Am 17.06.2012 20:56, schrieb Sascha Cunz:
> On Sunday, 17. June 2012 20:00:51 Florian Philipp wrote:
>> Am 17.06.2012 19:34, schrieb Sascha Cunz:
>>>> It doesn't. It's just a very long wooden fence; you just didn't find
>>>> the hole yet.
>>> Given the fact that the keys in the BIOS must somehow get there and it
>>> also be able to update them (how to revoke or add keys else?).
>>> Unless this is completely done in hardware, there must be a software doing
>>> it. Software can - by design - be reverse engineered; in some countries
>>> even legally without any further agreement or license.
>>> So, you can sign, encrypt, obfuscate or use some other foobar-mechanism on
>>> this blob of software - at some point it must be readable from the
>>> processor, so you have to provide the mechanisms to verify signs, undo
>>> encryption etc somewhere (either in hardware or another software).
>>> Even if you somehow manage to embed all of this in the hardware stack, it
>>> would still require some kind of interface to get updated / revoked keys
>>> operate on.
>>> It's not a matter of *if this can* be broken by someone who cares, it's a
>>> matter of *how long does it take* for someone who cares to break it.
>>> In the end, this is just another kind of "seems to be secure for a day or
>>> two". Admittedly a complex one - but there will always be a "kid in a
>>> garage" that is able to set everyone else out of business.
>> Okay, a few points here:
>> First: On an abstract level, the key innovation in Secure Boot and
>> driver signing is that it establishes a trust relationship between
>> platform owner and platform firmware (using a so called Platform Key) as
>> well as trust between operating system and platform firmware (using Key
>> Exchange Keys).
> You've said yourself, that "some removable media might not require signatures"
> in order to boot. Well, if that is the case, then isn't this defeating the
> whole point of Secure Boot at that stage?
No. If that was the case, then UEFI shouldn't allow deactivating Secure
Boot, should it? Secure Boot's primary purpose is to prevent malware
from installing itself into the bootloader or (by extension) the kernel
>> Under the assumption that the implementation is correct, nothing on the
>> operating system level can inject drivers, boot loaders or whatever else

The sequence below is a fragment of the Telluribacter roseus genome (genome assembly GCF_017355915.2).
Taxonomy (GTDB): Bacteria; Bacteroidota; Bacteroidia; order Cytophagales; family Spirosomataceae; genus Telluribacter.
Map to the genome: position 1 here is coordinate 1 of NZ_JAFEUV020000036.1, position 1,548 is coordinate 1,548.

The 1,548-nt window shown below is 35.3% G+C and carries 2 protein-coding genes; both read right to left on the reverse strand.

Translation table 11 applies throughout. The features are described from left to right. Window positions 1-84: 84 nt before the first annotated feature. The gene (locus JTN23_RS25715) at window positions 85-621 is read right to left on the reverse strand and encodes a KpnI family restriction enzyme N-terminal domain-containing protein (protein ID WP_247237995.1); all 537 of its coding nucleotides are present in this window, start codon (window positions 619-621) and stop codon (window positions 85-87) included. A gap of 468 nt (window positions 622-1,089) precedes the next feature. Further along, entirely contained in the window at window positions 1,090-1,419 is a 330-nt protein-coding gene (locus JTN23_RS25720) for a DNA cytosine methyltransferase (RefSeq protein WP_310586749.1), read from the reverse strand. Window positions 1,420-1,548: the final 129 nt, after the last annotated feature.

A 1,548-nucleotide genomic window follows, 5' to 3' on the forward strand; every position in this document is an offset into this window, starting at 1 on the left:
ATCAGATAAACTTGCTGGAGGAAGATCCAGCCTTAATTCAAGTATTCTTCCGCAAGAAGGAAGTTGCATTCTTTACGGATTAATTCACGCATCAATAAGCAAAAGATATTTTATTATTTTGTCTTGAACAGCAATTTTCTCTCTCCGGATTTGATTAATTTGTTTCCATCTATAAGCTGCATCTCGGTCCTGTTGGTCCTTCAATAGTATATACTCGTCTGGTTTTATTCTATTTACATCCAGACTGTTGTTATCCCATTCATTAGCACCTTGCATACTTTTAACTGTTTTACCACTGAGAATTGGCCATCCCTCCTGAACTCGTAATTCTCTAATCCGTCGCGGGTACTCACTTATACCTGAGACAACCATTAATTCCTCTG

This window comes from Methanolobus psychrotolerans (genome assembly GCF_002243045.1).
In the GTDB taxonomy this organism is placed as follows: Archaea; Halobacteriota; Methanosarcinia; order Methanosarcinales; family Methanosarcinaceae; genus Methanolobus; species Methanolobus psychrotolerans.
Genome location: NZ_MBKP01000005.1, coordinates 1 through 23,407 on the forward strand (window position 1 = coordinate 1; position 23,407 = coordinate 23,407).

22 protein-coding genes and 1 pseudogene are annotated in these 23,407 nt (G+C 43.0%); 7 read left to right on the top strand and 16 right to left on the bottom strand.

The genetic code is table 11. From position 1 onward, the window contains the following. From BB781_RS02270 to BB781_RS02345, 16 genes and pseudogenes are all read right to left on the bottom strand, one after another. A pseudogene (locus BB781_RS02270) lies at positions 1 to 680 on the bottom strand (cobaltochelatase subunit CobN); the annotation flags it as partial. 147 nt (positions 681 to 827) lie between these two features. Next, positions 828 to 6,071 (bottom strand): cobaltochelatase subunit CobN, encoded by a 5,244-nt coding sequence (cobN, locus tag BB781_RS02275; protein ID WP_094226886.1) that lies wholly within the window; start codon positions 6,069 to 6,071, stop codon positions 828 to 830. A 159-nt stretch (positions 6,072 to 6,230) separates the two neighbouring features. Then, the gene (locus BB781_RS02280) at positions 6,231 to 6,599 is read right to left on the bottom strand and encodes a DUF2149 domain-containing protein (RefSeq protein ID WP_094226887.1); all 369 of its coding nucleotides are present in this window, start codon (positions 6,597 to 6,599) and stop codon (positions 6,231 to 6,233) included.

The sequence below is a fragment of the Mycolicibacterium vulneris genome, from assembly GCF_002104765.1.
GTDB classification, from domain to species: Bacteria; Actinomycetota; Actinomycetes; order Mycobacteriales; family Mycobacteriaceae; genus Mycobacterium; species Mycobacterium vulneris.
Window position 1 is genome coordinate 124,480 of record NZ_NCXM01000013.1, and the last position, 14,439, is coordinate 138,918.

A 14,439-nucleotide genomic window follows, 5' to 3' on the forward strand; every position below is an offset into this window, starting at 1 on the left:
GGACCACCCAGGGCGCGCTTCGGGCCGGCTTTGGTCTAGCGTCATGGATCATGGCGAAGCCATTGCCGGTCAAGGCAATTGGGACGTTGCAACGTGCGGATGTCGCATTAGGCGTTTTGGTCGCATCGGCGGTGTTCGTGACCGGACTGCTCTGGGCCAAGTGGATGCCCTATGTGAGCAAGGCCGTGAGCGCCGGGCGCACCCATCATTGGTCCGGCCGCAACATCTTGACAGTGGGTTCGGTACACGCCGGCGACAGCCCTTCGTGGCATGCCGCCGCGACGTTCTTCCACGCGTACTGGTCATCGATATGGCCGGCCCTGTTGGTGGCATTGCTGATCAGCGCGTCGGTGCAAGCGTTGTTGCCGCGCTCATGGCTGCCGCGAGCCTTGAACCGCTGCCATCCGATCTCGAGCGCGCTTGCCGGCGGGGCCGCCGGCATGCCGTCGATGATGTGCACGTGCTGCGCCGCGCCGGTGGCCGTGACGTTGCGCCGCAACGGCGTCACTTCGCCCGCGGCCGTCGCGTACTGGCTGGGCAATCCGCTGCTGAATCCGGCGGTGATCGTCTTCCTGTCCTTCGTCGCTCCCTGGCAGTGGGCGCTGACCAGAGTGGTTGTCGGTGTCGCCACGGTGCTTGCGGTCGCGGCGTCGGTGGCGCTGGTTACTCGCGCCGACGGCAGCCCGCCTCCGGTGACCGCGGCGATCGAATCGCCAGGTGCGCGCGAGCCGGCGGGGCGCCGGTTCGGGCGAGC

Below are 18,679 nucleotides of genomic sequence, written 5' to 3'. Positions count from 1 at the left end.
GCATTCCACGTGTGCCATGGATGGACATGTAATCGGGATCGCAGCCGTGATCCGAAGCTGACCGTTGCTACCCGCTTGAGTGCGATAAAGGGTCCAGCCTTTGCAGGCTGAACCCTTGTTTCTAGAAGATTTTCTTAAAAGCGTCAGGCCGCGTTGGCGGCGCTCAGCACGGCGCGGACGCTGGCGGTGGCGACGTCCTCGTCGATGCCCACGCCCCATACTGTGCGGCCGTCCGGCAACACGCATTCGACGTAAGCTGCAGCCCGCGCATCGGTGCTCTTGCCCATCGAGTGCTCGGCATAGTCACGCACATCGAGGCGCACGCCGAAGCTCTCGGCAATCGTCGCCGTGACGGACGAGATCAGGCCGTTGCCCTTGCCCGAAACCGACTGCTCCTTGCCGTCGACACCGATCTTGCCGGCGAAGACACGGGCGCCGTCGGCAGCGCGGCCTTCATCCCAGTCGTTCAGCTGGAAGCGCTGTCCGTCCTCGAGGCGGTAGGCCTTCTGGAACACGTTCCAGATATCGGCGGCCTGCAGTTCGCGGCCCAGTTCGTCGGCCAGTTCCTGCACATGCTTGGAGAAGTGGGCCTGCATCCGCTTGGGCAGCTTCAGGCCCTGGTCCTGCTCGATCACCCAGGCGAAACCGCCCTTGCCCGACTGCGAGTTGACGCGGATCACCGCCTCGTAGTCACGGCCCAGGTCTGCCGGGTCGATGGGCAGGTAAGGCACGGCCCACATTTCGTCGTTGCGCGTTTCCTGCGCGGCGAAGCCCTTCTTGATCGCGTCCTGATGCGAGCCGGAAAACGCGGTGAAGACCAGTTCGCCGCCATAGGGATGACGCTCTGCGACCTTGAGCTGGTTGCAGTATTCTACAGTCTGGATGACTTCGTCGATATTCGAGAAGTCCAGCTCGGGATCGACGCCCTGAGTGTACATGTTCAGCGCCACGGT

>> into the firmware unless it is properly signed. The platform will not
>> allow anything unless it is bit-by-bit verified to come from the
>> platform owner or a trusted third party. The recommended algorithms for
>> signing and verifying code are SHA-256 and RSA-2048. Good luck breaking
>> that in "a day or two"!
>> Second point: Secure Boot is not designed to protect against an attacker
>> with physical access to the machine. So you can leave your soldering
>> iron and memory stick at home when you try to prove that Secure Boot can
>> be broken.
> I was under the impression that it should at least help in that scenario.
> OTOH, if it takes a compromised system or physical access to the machine in
> order to manipulate the boot sequence, then I no longer understand what the
> boot sequence in such a system must be protected against (Assuming that the
> primary reason for boot sequence manipulation is to later on compromise the
Well, it does help, especially when you also prevent changing UEFI
settings with a password. However, there are so many variables and
possibilities when talking about attacks on physically accessible
systems, that you're usually screwed anyway.
Again, the point is that malware, even if it gets temporary access to
your system, even if it gets root access, cannot install itself into the
boot process. It cannot persist in kernel space.
>> Third point: Of course Secure Boot will be broken! A mainboard maker
>> will screw up, there will be a bug in the specs or RSA will be broken.
>> And when one of these happens, it will be fixed. Plain and simple. We
>> didn't abandon SSL just because version 1 and 2 were broken. Why should
>> we abandon Secure Boot?
> "Plain and simple" here probably means, that all (at least many) sold system
> up to that date are downgraded to "unsecure". Not every user out there is
> reachable by any channel telling that it is just now a hard requirement to
> update the system - and even getting the message to the user won't cause 100%
> of the reached users to go that upgrade path.
Yes, you are right here. But ultimately, any bugs will be fixed. Even if
it means waiting for the next device generation.